Hundreds of people are dead in Indonesia after a tsunami and volcano struck the country. An earth scientist has told Channel 4 News there is a need for educational campaigns in tsunami prone areas.
A 10-foot tsunami triggered by an earthquake off the coast of Sumatra has killed more than 240 people. Hundreds more are still missing and the death toll is expected to rise.
Rescuers are battling to reach the remote Mentawai islands, a sparsely populated surfing destination. The 7.7-magnitude quake struck late on Monday night 13 miles beneath the ocean floor. It was followed by at least 13 aftershocks.
Amateur footage emerging from the scene of the disaster shows flattened homes and flooded land.
A group of survivors arrived in the town of Padang on Wednesday. Eight Australians and one New Zealander said they were on the back deck of their chartered boat, anchored in a bay, when the quake hit just before 10 pm local time on Monday.
There’s a real need for public education campaigns emphasising the fact that you can warn yourself. Dr Simon Day
It generated a wave that pushed their boat into a neighbouring vessel. A fire soon ripped through their cabin.
Daniel North, an American crew member of the yacht ‘MV Midas’, said that the captain almost immediately ordered passengers to abandon ship after the fire: “The boat here, ‘Freedom’, was anchored outside of us. They were caught by the wave, came surfing into us on the wave, hit us directly in the side of the boat, piercing a fuel tank.
“‘Midas’ caught on fire immediately, in about 30 seconds, almost immediately, the captain gave the order to abandon ship and everyone got off the boat.”
One earth scientist has told Channel 4 News that better education in tsunami prone areas is just as important as early warning systems.
Dr Simon Day from the Benfield Greig Hazard Research Centre at University College London said the public safety message does not always get through to vulnerable communities: “We’re getting eye-witness accounts from the area affected by this tsunami saying ‘we felt the earthquake and then 10 minutes later we heard a crashing sound, a rushing noise and a roar. We looked outside and a wave was coming’.
“This means they didn’t respond to the first earthquake, they were just sitting there until they heard the tsunami coming in by which point it was too late.
“Public awareness is actually key to self warning, responding yourself. It’s also fundamental to knowing what to do when a warning comes down. If a warning comes down and people don’t know what to do with it it’s useless.
“So there’s a real need for public education campaigns emphasising the fact that you yourself can warn yourself if you know what the earthquake means and you know what to do then you can self warn, you can save yourself.”
Dr Simon Day said newcomers or tourists to a tsunami prone area are particularly at risk: “When we look at indigenous communities that have been living in areas like this for hundreds or thousands of years who have acquired knowledge of tsunamis from past experience and who have passed it down through generations then they know.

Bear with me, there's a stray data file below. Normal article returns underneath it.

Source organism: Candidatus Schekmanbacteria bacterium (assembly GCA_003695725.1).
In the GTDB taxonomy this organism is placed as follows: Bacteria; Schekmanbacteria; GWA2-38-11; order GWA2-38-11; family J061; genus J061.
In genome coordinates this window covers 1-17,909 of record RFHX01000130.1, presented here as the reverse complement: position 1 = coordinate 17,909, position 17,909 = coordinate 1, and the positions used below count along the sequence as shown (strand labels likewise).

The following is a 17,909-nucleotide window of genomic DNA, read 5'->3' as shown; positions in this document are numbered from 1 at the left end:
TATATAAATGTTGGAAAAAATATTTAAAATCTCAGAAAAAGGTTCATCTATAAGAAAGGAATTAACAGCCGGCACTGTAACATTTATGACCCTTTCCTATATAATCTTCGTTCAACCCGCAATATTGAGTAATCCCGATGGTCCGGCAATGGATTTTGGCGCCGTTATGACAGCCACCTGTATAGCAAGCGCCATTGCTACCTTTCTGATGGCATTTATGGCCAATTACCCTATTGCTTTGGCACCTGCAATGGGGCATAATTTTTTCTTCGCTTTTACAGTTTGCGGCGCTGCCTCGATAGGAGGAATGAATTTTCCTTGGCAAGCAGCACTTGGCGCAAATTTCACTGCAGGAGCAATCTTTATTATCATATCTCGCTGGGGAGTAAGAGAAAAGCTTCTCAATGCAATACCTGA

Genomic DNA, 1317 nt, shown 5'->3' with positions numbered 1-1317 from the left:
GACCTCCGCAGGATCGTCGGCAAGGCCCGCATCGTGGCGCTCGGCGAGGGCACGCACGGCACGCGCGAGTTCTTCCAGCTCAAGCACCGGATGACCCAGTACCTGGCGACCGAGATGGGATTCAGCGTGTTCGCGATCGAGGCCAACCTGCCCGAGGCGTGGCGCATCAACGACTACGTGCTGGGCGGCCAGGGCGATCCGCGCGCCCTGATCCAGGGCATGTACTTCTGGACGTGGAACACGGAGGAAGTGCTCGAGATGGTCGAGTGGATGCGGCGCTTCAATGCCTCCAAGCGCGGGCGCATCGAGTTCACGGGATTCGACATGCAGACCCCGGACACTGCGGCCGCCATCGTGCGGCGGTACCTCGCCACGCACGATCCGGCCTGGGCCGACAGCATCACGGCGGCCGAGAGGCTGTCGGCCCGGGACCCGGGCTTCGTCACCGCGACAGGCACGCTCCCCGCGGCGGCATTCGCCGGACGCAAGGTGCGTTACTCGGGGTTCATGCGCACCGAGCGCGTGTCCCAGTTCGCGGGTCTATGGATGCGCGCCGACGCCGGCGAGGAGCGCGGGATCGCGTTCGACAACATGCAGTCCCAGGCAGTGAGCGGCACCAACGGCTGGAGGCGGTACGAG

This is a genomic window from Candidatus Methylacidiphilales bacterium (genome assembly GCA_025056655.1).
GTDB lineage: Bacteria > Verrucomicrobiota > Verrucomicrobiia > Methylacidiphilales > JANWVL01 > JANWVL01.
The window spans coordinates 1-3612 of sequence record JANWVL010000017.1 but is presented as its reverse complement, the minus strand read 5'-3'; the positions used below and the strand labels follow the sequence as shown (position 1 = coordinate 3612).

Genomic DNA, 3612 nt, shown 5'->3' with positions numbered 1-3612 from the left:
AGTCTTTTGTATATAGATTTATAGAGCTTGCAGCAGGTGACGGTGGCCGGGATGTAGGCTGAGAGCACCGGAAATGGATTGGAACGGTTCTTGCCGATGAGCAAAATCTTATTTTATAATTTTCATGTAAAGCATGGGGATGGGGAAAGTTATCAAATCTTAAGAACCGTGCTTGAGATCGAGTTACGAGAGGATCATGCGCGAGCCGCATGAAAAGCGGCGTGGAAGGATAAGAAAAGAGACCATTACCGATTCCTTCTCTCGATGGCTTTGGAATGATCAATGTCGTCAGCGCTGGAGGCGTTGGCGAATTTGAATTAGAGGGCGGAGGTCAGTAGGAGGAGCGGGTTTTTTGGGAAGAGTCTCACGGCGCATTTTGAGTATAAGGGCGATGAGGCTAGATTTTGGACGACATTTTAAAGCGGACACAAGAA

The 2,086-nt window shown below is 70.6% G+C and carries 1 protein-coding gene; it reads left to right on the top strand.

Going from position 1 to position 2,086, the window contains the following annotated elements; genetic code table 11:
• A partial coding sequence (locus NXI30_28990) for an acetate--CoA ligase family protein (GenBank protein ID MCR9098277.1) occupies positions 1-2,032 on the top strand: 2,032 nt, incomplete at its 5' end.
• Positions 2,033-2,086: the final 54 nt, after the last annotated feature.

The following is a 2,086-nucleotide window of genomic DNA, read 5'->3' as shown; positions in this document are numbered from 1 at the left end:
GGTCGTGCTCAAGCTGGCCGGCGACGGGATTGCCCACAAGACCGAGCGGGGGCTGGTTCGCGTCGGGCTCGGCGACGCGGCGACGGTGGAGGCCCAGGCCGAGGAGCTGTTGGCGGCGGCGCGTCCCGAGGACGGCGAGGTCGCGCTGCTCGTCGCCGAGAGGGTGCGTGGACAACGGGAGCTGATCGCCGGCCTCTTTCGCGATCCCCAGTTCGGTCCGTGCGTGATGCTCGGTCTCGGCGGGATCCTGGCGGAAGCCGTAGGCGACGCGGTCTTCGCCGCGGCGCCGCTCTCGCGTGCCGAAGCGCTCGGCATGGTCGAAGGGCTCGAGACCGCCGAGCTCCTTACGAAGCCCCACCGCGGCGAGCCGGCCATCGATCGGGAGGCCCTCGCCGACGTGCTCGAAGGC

“We have accounts going right back to the beginning of the colonial period where colonial officials arrive and they feel the earth shake but don’t respond but the local population does. They know, they head for high ground.”
“The essential problem with warning systems is they take time to take effect..in this case the warning was generated seven minutes after the earthquake which is pretty good as these things go but nevertheless it’s still seven minutes of delay.
“The problem is most casualties which are caused by a tsunami happen in the zone of shaking from the earthquake and within the first half an hour to an hour or so of the tsunami. With moderate sized tsunami like the one that has just occurred all the casualties are close to the source of the tsunami.”
Eight hundred miles away from the scene of the tsunami one of Indonesia’s most active volcanoes spewed out clouds of burning ash killing at least 30 people.
Mount Merapi, on the outskirts of the city of Yogyakarta on Java island, first erupted on Tuesday.
Authorities have been trying to evacuate more than 11,000 villagers living on the slopes of the volcano, where many houses have been destroyed, the ruins lying covered in white ash.
Rescuers have been scouring the debris for survivors. Authorities warned the thousands who fled Mount Merapi’s wrath not to return during Wednesday’s lull in volcanic activity, but some villagers were desperate to check on crops and possessions left behind.
Dr. Teguh Dwi Santosa, a doctor at a local hospital, said the death toll climbed to 30 on Wednesday and 17 had been hospitalised, mostly with burns, respiratory problems and other injuries.
Among the dead was Maridjan, an 83-year-old man who had been entrusted by a highly respected late king to watch over the volcano’s spirits.
Mount Merapi, which translates as “Fire Mountain,” has erupted many times over the last 200 years, often with deadly results. In 1994, 60 people were killed, while in 1930, more than a dozen villages were incinerated, leaving up to 1,300 dead.